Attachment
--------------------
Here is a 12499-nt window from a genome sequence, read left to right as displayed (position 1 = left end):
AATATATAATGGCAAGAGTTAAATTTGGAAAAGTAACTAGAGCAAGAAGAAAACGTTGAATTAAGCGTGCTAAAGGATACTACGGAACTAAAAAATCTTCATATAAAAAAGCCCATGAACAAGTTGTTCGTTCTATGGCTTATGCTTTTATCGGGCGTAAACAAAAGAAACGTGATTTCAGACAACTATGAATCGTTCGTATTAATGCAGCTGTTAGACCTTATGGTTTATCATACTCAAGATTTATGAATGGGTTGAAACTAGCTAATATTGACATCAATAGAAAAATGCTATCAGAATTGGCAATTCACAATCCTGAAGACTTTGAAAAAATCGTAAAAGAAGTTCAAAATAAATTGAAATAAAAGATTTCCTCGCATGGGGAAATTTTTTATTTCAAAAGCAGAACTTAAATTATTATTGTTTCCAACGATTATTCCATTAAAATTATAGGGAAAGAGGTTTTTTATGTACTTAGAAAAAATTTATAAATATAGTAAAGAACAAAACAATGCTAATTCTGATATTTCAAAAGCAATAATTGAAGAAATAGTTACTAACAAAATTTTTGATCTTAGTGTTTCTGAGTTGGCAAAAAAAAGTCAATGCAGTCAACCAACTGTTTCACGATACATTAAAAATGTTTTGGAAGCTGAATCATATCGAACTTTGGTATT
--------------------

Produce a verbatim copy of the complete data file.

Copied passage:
Here is a 12499-nt window from a genome sequence, read left to right as displayed (position 1 = left end):
AATATATAATGGCAAGAGTTAAATTTGGAAAAGTAACTAGAGCAAGAAGAAAACGTTGAATTAAGCGTGCTAAAGGATACTACGGAACTAAAAAATCTTCATATAAAAAAGCCCATGAACAAGTTGTTCGTTCTATGGCTTATGCTTTTATCGGGCGTAAACAAAAGAAACGTGATTTCAGACAACTATGAATCGTTCGTATTAATGCAGCTGTTAGACCTTATGGTTTATCATACTCAAGATTTATGAATGGGTTGAAACTAGCTAATATTGACATCAATAGAAAAATGCTATCAGAATTGGCAATTCACAATCCTGAAGACTTTGAAAAAATCGTAAAAGAAGTTCAAAATAAATTGAAATAAAAGATTTCCTCGCATGGGGAAATTTTTTATTTCAAAAGCAGAACTTAAATTATTATTGTTTCCAACGATTATTCCATTAAAATTATAGGGAAAGAGGTTTTTTATGTACTTAGAAAAAATTTATAAATATAGTAAAGAACAAAACAATGCTAATTCTGATATTTCAAAAGCAATAATTGAAGAAATAGTTACTAACAAAATTTTTGATCTTAGTGTTTCTGAGTTGGCAAAAAAAAGTCAATGCAGTCAACCAACTGTTTCACGATACATTAAAAATGTTTTGGAAGCTGAATCATATCGAACTTTGGTATT